Oliver Cromwell

Bust
1762 (made)
Oliver Cromwell thumbnail 1
Oliver Cromwell thumbnail 2
Image of Gallery in South Kensington
On display at V&A South Kensington
Sculpture, Room 24, The Dorothy and Michael Hintze Galleries
Artist/Maker
Place Of Origin

Oliver Cromwell (1599-1658) was often represented in 18th-century British sculpture because of his central role in British history. This bust is probably based on a plaster cast of his face, made for his funeral effigy. It also shows Wilton's interest in and understanding of ancient Roman sculpture, which he had studied in Italy.

Cromwell is here represented as a military man with a breastplate ornated with lions and a Medusa head. The Medusa head was a common ornament on armours. It recalls the legend of Perseus killing the fearsome monster, Medusa, whose gaze had turned her enemies to stone. Perseus presented Medusa's head to Athena, Goddess of War, who fixed it to her shield so that it faced her enemies.

Joseph Wilton was born in London, but trained in the Netherlands, France and Italy from 1744 to 1755. He was appointed Statuary to His Majesty George III in 1761, and in 1768 became a founder member of the Royal Academy. However in the same year he inherited a large legacy from his father and neglected sculpture thereafter; he went bankrupt in 1793.


object details
Categories
Object Type
Materials and Techniques
Marble
Brief Description
Bust, marble, of Oliver Cromwell, by Joseph Wilton, English, 1762
Physical Description
The sitter, who wears a cuirass, adorned with lions in relief on the shoulders and a Medusa head on the breast, turned his hand sharply to the right. His thinning hair falls in curls to his shoulder.
Dimensions
  • Height: 74.9cm
Marks and Inscriptions
'OPUS./ JOSEPHI WILTON 1762'
Object history
Purchased by the Museum from Alfred Spero, London, in 1930, for £70.
Subject depicted
Summary
Oliver Cromwell (1599-1658) was often represented in 18th-century British sculpture because of his central role in British history. This bust is probably based on a plaster cast of his face, made for his funeral effigy. It also shows Wilton's interest in and understanding of ancient Roman sculpture, which he had studied in Italy.



Cromwell is here represented as a military man with a breastplate ornated with lions and a Medusa head. The Medusa head was a common ornament on armours. It recalls the legend of Perseus killing the fearsome monster, Medusa, whose gaze had turned her enemies to stone. Perseus presented Medusa's head to Athena, Goddess of War, who fixed it to her shield so that it faced her enemies.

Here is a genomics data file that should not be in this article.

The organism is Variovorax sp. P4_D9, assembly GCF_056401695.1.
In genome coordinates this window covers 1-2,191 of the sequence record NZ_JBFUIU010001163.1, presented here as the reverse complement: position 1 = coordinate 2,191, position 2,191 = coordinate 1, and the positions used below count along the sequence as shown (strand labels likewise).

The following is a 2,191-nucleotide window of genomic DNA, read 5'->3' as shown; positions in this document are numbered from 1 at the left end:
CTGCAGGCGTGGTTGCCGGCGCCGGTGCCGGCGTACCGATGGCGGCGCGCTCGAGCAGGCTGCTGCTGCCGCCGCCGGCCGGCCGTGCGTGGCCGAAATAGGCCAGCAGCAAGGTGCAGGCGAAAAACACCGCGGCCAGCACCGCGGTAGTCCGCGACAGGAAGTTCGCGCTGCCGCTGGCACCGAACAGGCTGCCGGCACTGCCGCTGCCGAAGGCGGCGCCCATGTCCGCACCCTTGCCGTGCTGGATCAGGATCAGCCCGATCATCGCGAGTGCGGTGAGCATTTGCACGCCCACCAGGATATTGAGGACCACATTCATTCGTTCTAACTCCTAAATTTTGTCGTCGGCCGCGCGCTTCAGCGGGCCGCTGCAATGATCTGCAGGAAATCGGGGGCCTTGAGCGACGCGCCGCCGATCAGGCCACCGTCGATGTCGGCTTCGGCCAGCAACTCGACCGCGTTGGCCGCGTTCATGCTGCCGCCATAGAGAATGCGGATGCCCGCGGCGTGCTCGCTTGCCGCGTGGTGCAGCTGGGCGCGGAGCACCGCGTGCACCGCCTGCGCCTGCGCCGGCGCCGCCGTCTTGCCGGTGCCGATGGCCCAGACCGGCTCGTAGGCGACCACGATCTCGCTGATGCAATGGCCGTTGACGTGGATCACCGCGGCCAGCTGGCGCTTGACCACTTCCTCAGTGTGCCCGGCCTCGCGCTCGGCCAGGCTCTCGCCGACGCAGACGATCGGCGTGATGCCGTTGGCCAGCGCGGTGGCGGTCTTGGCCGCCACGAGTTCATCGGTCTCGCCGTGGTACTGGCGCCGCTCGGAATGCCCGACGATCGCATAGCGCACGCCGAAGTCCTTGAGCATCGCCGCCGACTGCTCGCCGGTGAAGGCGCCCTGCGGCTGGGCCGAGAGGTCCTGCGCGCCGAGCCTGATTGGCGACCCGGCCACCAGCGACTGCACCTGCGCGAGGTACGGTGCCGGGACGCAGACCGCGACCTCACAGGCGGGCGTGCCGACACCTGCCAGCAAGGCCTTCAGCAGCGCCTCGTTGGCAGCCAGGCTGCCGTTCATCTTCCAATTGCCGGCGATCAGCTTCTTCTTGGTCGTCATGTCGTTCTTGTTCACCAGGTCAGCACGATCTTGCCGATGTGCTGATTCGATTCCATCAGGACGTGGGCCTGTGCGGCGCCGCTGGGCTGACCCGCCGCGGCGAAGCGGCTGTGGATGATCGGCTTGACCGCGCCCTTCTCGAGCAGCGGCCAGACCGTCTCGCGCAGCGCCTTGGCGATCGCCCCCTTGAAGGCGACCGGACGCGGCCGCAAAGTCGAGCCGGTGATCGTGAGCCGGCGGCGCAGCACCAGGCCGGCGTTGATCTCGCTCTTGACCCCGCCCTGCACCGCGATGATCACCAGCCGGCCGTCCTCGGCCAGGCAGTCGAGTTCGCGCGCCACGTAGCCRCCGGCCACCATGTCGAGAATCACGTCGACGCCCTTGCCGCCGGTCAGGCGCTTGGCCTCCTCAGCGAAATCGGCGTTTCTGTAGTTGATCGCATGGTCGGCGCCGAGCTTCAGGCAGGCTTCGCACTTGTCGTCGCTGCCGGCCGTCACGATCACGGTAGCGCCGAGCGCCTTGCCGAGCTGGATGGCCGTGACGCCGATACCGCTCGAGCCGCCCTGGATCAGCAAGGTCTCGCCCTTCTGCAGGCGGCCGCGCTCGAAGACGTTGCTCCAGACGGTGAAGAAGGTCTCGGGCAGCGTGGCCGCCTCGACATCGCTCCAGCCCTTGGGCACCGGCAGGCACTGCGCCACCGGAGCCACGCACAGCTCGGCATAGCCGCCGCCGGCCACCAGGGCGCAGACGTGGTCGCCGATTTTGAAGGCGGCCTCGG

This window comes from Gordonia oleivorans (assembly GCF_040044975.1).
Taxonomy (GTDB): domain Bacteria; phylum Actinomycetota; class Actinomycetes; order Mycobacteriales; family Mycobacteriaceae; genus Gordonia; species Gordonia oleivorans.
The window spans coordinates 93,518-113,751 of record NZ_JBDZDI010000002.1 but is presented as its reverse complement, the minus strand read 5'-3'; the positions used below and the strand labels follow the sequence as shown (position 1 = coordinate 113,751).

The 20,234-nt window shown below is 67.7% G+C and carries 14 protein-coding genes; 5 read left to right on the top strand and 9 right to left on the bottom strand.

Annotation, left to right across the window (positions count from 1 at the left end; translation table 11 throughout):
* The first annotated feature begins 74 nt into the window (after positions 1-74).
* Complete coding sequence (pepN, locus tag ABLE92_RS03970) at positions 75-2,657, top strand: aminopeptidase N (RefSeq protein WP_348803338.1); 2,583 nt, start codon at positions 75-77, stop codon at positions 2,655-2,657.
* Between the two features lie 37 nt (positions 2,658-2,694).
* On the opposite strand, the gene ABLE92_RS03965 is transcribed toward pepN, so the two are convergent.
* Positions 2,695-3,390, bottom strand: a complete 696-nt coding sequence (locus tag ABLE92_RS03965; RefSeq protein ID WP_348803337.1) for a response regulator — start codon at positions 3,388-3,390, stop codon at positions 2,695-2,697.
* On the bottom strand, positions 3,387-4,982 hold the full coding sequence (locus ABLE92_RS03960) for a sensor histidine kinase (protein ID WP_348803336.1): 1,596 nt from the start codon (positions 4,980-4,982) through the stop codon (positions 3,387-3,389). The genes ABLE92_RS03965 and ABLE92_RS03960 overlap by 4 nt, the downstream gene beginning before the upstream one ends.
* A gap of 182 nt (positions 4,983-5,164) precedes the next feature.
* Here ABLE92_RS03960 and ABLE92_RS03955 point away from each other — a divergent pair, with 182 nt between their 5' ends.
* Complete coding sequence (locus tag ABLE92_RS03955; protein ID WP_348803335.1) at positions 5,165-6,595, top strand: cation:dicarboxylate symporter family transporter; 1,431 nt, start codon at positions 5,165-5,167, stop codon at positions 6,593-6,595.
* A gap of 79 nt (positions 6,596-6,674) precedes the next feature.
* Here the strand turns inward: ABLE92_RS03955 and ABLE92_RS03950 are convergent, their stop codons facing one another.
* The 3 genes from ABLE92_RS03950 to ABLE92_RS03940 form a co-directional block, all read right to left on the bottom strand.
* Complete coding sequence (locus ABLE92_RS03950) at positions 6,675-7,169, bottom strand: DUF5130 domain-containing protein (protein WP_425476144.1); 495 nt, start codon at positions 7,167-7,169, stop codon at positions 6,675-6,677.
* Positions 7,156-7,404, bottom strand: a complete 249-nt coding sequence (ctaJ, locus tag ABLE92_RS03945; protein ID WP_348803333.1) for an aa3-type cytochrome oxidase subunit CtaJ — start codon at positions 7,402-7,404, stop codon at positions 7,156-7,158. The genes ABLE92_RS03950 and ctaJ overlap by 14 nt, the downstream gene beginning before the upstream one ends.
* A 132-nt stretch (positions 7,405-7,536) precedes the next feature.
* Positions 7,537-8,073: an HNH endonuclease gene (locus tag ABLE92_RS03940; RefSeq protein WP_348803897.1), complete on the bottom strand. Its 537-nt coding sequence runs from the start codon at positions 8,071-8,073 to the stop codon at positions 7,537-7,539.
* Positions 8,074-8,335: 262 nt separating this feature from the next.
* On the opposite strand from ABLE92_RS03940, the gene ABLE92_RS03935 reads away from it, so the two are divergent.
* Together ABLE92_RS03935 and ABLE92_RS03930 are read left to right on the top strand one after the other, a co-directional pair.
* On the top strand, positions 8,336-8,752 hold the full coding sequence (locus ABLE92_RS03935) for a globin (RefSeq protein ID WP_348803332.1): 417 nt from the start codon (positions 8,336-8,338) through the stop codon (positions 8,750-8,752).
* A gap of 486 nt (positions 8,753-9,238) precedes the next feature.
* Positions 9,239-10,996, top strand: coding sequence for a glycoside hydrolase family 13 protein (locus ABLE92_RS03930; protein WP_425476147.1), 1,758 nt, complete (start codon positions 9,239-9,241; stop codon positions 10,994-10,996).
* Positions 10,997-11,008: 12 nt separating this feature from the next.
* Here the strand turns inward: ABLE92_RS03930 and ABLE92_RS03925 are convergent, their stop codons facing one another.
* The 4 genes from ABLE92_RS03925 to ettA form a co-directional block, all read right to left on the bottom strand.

Joseph Wilton was born in London, but trained in the Netherlands, France and Italy from 1744 to 1755. He was appointed Statuary to His Majesty George III in 1761, and in 1768 became a founder member of the Royal Academy. However in the same year he inherited a large legacy from his father and neglected sculpture thereafter; he went bankrupt in 1793.
Associated Object
A.72-1965 (Original)
Bibliographic References
  • Whinney, M.,English Sculpture 1720-1830, London, 1971, p. 100
  • Whinney, M., Sculpture in Britain 1530 to 1830, 2nd ed. London, 1988, pp. 262, 460, note 26
  • Wilson, D. A bust of Thomas Hollis by Joseph Wilton RA: Sitter and artist revisited. The British Art Journal. V. no. 3. Winter 2004. pp. 17, 19.
  • Bilbey, Diane and Trusted Marjorie. British Sculpture 1470 to 2000. A Concise Catalogue of the Collection at the Victoria and Albert Museum. London, 2002. p. p. 163-4. cat. no. 220.
  • Wilson, D. The rediscovered Mr Gladstone goes home. A bust of the stateman by Joseph Edgar Boehm. The British Art Journal. VII. no. 3. note. 34 on p. 27.
  • The Cromwell Museum in Huntingdon. Huntingdon, 1965. p. 3. cat. no. 13.
  • Throsby, J. Select view in Leicestershire, from original drawings. Leicester, 1789. I. p. 173 [2345.]
  • A catalogue of the paintings, sculptures, architecture, models, drawings, engravings, etc : now exhibiting by the body of artists, associated for the relief of their distressed brethren, their widows, and children, at Mr. Moreing's Great Room, in Maiden-Lane, Covent Garden. London : Free Society of Artists, 1766no.221
  • Ward-Jackson, Peter. Le Siècle de l'élégance : la demeure anglaise au XVIIIe siècle, Paris : Musée des arts décoratifs, 1959no.73
Collection
Accession Number
A.32-1930

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record createdAugust 14, 2006
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